Pet adoption

Emptying Shelters Helps Increase Pet Adoption Rates

The Arizona Animal Welfare League (AAWL) speaks to Arizona Horizon about an “Empty the Shelters” event, an effort to increase adoption rates and help as many animals find their forever homes. Alessandra Navidad, President and CEO of AAWL, joined us to tell us more. She also brought two adoptable cats to the set of Arizona Horizon.

The Bissell Pet Foundation is hosting the “Empty the Shelters” event and will cover adoption fees for all adopted pets 1 year and older.

As largest funded adoption event in the country, Empty the Shelters helps homeless animals find families by making adoption affordable for future pet owners. To do this, they support participating organizations by reimbursing each adopted animal.

Established in 2016, Empty the Shelters has helped reunite more than 96,000 pets with their loving families at participating shelters in 47 states and Canada.

The event now runs until July 31, 2022.

AAWL Sonia Breslow Adoption Center
25 N. 40th St.
Phoenix, AZ, 85034 (north of Washington St.)

For more information, visit

The Arizona Animal Welfare League & SPCA (AAWL & SPCA) is Arizona’s largest and oldest no-kill shelter. A “no-kill” shelter is an animal shelter that does not kill healthy or treatable animals even when the shelter is full, reserving euthanasia for terminally ill animals or those deemed to be a danger to public safety.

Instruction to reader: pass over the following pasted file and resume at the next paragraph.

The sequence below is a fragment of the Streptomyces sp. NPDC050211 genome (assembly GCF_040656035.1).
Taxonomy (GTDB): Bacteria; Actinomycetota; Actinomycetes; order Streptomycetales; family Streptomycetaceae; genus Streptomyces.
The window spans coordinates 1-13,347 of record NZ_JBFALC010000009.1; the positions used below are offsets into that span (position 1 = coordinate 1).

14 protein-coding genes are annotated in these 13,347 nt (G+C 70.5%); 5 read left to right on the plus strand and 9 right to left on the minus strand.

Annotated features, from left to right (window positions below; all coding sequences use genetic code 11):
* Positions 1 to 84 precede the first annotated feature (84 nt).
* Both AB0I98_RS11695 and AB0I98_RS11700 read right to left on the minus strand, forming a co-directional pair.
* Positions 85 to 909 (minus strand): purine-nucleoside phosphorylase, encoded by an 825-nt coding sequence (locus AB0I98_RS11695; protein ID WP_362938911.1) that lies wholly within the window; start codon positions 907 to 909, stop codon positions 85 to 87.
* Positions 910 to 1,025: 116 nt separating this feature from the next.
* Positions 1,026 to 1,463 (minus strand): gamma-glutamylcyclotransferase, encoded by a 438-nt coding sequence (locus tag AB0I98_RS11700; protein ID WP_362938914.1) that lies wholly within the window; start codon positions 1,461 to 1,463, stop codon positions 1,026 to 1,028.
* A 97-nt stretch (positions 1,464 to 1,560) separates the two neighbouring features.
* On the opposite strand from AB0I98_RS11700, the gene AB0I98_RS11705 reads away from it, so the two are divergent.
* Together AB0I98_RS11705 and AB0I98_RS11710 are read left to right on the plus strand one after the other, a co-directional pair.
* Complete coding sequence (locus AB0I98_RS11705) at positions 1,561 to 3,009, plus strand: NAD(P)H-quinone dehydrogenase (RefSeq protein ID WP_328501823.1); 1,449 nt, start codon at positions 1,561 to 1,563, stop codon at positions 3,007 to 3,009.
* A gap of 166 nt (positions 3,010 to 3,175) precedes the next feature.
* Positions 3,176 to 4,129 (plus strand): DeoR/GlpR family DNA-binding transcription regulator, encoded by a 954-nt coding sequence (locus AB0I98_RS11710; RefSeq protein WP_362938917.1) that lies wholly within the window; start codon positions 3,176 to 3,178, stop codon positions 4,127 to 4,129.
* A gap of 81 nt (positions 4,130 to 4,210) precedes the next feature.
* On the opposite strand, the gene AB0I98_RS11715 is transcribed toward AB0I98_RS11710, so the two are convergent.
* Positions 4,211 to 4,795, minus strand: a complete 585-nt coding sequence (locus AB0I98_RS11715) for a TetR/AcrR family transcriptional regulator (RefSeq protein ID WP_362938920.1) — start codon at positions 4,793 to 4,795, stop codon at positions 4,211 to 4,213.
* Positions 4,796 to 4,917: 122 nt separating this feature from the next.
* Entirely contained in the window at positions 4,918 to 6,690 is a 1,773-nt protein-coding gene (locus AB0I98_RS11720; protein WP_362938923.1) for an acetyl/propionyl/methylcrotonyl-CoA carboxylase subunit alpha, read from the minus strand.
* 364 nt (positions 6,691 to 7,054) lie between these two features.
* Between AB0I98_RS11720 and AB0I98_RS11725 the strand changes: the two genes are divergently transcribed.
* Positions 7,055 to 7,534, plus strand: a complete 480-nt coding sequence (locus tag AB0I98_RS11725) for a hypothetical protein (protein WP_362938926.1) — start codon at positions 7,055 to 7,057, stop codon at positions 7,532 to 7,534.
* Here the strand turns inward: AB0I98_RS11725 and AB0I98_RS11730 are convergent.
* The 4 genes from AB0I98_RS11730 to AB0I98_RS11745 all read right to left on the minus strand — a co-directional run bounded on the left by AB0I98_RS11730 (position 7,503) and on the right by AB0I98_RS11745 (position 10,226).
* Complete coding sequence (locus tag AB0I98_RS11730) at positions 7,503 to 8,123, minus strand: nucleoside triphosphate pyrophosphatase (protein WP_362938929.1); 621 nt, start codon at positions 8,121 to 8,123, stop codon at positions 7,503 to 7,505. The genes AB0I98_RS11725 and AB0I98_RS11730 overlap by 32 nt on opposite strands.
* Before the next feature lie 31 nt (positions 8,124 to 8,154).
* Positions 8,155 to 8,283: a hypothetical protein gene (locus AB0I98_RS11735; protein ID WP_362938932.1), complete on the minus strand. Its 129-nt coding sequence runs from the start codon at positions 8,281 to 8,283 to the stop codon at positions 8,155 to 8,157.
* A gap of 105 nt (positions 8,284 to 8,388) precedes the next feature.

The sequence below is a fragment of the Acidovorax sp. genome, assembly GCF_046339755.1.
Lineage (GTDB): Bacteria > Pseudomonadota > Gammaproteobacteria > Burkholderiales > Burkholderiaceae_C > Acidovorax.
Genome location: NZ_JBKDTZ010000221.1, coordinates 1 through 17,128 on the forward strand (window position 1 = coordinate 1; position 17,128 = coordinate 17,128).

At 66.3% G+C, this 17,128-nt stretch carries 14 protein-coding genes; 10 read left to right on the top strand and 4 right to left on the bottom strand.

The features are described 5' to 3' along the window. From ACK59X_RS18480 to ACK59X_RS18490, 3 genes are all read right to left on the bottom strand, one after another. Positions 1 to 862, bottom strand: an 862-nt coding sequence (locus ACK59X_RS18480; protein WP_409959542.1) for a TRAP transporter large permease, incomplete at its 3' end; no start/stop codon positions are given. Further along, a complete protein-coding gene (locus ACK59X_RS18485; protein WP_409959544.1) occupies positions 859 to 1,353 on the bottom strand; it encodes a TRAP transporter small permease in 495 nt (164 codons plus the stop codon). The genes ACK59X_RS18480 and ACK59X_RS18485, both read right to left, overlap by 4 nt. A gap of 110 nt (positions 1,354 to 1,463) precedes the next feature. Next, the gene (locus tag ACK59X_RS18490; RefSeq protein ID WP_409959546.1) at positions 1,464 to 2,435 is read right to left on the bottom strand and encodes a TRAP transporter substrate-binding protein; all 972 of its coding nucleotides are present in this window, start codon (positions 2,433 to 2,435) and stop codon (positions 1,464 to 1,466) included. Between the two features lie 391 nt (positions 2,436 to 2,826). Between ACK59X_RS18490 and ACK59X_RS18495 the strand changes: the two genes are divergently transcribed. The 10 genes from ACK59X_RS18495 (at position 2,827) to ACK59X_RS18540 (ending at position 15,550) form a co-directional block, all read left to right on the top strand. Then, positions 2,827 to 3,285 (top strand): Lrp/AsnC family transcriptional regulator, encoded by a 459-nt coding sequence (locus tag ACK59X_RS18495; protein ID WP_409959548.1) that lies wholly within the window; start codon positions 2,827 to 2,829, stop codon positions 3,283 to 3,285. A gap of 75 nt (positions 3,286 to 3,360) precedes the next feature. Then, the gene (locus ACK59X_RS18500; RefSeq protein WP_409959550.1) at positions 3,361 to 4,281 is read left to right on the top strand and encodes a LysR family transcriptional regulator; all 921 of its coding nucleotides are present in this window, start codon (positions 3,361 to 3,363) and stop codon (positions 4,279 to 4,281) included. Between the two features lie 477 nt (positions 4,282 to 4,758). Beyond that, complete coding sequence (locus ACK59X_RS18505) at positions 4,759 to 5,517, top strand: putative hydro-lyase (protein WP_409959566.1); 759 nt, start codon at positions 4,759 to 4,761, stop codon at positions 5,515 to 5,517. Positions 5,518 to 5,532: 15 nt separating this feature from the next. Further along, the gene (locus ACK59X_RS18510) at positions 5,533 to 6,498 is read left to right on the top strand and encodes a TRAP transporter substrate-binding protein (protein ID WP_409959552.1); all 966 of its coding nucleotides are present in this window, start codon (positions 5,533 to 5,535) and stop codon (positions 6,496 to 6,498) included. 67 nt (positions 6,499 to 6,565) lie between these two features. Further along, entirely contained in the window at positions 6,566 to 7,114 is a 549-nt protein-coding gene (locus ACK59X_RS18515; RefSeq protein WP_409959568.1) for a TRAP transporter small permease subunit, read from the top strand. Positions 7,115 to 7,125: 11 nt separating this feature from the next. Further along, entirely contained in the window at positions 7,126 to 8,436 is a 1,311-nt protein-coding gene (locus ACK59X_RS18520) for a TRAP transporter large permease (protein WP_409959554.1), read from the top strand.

AAWL rescues, rehabilitates and rehomes over 4,000 dogs and cats abandoned or abandoned by their owners. They do this primarily by rescuing them from other shelters in Maricopa County where they are at risk of being euthanized due to lack of time and resources to care for them. At any one time, the AAWL shelter will house 140 cats and 190 dogs. They also have a foster parent network of approximately 90 families who provide in-home care and shelter for puppies and kittens too young for adoption, as well as pets recovering from medical procedures or in need of care. to be socialized before adoption. All animals offered for adoption have been neutered or neutered; microchipped and up to date with all vaccinations. All necessary medical treatment, including surgery, is provided by AAWL’s medical team.


The Arizona Animal Welfare League (AAWL) was founded in 1971 by a group of concerned animal lovers. This group was led by Amanda Blake, better known as “Miss Kitty” on the television show Gunsmoke. Starting on a small scale, concerned volunteers adopted cats and dogs rescued from foster homes. In the late 1970s, the organization built its first shelter. In the mid-1990s, the AAWL and SPCA began rescuing animals that were to be euthanized by the county and, after rehabilitation, released them to the community for adoption. Over the past 50 years, the organization has grown from adopting a handful of animals each year to a full-service animal welfare organization and a leader in innovative behavior training programs, medical care, adoption, education and community outreach. Today, our shelter has an on-site veterinary clinic, kennels with a separate cattery, a training center and a self-contained infirmary.

In 2005, the Arizona Society for Prevention of Cruelty to Animals (SPCA) merged with the AAWL. The new organization was renamed the Arizona Animal Welfare League & SPCA (AAWL & SPCA).

The AAWL tells us about the “Empty the Shelters” event, an effort to increase adoption rates and help as many animals find their forever homes.

Alessandra Navidad, President and CEO of AAWL

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